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Proxima Centauri b: A Strong Case for Including Cosmic-Ray-induced Chemistry in Atmospheric Biosignature Studies

Scheucher, M. and Herbst, K and Schmidt, V and Grenfell, John Lee and Schreier, Franz and Banjac, S and Heber, B and Rauer, H and Sinnhuber, M (2020) Proxima Centauri b: A Strong Case for Including Cosmic-Ray-induced Chemistry in Atmospheric Biosignature Studies. Astrophysical Journal, 893 (12), pp. 1-7. Institute of Physics (IOP) Publishing. doi: 10.3847/1538-4357/ab7b74. ISSN 0004-637X.

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Official URL: https://iopscience.iop.org/article/10.3847/1538-4357/ab7b74


Due to its Earth-like minimum mass of 1.27 M E and its close proximity to our solar system, Proxima Centauri b is one of the most interesting exoplanets for habitability studies. Its host star, Proxima Centauri, is however a strongly flaring star, which is expected to provide a very hostile environment for potentially habitable planets. We perform a habitability study of Proxima Centauri b assuming an Earth-like atmosphere under high stellar particle bombardment, with a focus on spectral transmission features. We employ our extensive model suite calculating energy spectra of stellar particles, their journey through the planetary magnetosphere, ionosphere, and atmosphere, ultimately providing planetary climate and spectral characteristics, as outlined in Herbst et al. Our results suggest that together with the incident stellar energy flux, high particle influxes can lead to efficient heating of the planet well into temperate climates, by limiting CH4 amounts, which would otherwise run into antigreenhouse for such planets around M stars. We identify some key spectral features relevant for future spectral observations: First, NO2 becomes the major absorber in the visible, which greatly impacts the Rayleigh slope. Second, H2O features can be masked by CH4 (near-infrared) and CO2 (mid- to far-infrared), making them nondetectable in transmission. Third, O3 is destroyed and instead HNO3 features become clearly visible in the mid- to far-infrared. Lastly, assuming a few percent of CO2 in the atmosphere, CO2 absorption at 5.3 μm becomes significant (for flare and nonflare cases), strongly overlapping with a flare related NO feature in Earth's atmosphere.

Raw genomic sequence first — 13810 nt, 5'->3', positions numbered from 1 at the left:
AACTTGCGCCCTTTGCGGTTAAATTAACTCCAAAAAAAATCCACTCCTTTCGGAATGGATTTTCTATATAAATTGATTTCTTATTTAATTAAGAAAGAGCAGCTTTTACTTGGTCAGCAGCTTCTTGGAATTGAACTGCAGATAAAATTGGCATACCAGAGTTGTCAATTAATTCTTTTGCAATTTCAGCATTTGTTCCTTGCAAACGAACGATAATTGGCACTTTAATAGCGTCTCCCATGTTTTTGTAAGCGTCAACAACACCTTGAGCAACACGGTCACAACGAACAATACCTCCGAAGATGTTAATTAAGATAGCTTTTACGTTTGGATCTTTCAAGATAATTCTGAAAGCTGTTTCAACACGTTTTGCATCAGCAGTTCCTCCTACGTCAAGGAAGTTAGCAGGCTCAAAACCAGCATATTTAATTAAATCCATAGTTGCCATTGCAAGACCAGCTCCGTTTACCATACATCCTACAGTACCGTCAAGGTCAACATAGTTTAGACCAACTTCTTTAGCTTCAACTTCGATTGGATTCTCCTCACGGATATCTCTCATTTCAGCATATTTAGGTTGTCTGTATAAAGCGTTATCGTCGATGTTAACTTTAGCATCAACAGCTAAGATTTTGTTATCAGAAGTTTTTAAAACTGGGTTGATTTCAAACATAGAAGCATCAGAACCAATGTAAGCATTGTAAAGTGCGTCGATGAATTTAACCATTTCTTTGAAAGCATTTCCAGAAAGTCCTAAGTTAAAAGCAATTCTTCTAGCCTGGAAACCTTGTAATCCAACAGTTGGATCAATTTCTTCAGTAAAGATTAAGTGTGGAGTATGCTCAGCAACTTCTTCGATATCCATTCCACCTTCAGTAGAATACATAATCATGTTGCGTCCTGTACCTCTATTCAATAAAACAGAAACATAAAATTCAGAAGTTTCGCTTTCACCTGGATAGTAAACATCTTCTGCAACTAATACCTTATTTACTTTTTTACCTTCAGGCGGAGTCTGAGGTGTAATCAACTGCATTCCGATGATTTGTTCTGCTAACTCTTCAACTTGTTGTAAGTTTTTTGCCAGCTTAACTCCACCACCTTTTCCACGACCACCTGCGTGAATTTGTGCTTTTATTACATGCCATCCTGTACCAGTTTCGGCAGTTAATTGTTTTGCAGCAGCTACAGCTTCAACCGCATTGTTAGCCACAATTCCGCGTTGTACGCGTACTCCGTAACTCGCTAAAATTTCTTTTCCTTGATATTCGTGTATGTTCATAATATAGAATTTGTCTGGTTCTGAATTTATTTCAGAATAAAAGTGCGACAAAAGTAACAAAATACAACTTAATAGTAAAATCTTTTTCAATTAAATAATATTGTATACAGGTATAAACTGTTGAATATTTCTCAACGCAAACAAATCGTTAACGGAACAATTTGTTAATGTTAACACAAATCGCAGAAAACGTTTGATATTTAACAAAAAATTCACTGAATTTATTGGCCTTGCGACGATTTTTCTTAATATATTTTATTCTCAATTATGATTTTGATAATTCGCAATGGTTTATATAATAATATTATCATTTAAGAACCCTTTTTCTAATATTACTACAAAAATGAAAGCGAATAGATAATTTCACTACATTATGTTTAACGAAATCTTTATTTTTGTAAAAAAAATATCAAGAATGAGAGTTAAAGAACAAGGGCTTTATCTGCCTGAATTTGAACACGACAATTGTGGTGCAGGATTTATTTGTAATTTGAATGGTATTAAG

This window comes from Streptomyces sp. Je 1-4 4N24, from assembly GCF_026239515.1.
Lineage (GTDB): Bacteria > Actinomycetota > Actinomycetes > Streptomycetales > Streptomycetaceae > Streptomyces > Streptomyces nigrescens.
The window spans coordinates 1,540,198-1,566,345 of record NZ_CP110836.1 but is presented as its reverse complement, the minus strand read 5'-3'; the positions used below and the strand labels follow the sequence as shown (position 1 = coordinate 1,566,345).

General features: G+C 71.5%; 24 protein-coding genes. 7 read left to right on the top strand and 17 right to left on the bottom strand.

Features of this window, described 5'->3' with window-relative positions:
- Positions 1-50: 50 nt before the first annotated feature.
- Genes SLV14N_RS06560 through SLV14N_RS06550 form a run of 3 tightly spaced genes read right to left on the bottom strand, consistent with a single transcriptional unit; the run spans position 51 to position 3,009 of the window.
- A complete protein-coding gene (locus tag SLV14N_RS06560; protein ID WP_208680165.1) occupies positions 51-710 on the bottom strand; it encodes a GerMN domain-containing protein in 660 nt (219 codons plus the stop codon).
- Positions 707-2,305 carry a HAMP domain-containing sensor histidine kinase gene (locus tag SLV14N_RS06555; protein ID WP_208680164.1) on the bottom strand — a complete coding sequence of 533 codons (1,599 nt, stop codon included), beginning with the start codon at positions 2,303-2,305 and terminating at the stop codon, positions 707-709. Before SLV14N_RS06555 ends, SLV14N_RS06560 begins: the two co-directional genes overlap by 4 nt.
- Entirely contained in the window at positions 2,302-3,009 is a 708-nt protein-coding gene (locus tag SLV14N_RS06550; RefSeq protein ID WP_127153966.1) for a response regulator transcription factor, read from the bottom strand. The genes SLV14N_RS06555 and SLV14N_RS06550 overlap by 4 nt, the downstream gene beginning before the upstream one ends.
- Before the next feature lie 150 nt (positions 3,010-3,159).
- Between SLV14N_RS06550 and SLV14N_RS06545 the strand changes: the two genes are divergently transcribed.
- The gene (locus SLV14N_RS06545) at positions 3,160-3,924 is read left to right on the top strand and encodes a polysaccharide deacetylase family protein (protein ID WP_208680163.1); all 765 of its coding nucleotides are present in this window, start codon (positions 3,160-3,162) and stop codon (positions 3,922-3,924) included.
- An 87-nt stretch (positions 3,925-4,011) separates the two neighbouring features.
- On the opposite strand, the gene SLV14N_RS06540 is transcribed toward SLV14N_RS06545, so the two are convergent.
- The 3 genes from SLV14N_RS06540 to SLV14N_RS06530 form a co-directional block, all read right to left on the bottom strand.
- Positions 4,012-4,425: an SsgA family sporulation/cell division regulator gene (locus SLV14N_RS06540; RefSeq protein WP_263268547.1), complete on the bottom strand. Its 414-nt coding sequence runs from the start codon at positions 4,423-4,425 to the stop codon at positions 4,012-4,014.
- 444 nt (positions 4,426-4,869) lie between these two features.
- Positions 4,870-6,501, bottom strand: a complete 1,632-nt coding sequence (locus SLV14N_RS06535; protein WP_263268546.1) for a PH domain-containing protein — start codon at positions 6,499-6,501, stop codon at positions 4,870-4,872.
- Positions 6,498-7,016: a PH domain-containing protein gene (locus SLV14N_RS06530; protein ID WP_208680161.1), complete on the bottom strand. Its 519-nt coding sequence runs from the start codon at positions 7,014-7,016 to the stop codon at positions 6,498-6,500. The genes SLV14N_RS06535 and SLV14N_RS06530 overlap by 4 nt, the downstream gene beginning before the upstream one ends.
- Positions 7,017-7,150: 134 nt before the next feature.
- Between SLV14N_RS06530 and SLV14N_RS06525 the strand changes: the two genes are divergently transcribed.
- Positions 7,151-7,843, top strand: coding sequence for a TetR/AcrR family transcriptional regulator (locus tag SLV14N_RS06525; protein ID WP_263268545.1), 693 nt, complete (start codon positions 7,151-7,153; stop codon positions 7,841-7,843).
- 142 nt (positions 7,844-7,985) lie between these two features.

Item URL in elib:https://elib.dlr.de/137307/
Document Type:Article
Title:Proxima Centauri b: A Strong Case for Including Cosmic-Ray-induced Chemistry in Atmospheric Biosignature Studies
AuthorsInstitution or Email of AuthorsAuthor's ORCID iD
Scheucher, M.markus.scheucher (at) dlr.deUNSPECIFIED
Herbst, KInstitut für Experimentelle und Angewandte Physik, Christian-Albrechts-Universität, Kiel, GermanyUNSPECIFIED
Schmidt, VUni. KielUNSPECIFIED
Grenfell, John LeeLee.Grenfell (at) dlr.deUNSPECIFIED
Schreier, FranzFranz.Schreier (at) dlr.dehttps://orcid.org/0000-0001-7196-6599
Banjac, SChristian-Albrechts- Uni. zu KielUNSPECIFIED
Heber, BChristian-Albrechts- Uni. zu KielUNSPECIFIED
Rauer, Hheike.rauer (at) dlr.deUNSPECIFIED
Sinnhuber, MKarlsruhe Institute of Technology (KIT), Karlsruhe, GermanyUNSPECIFIED
Date:10 April 2020
Journal or Publication Title:Astrophysical Journal
Refereed publication:Yes
Open Access:No
Gold Open Access:No
In ISI Web of Science:Yes
DOI :10.3847/1538-4357/ab7b74
Page Range:pp. 1-7
Publisher:Institute of Physics (IOP) Publishing
Keywords:exoplanets; atmospheric; cosmic rays; composition
HGF - Research field:Aeronautics, Space and Transport
HGF - Program:Space
HGF - Program Themes:Space Exploration
DLR - Research area:Raumfahrt
DLR - Program:R EW - Space Exploration
DLR - Research theme (Project):R - Vorhaben Planetary Evolution and Life (old)
Location: Berlin-Adlershof , Oberpfaffenhofen
Institutes and Institutions:Institute of Planetary Research > Extrasolar Planets and Atmospheres
Institute of Planetary Research > Leitungsbereich PF
Remote Sensing Technology Institute > Atmospheric Processors
Deposited By: Grenfell, John Lee
Deposited On:09 Nov 2020 15:30
Last Modified:10 Nov 2020 16:05

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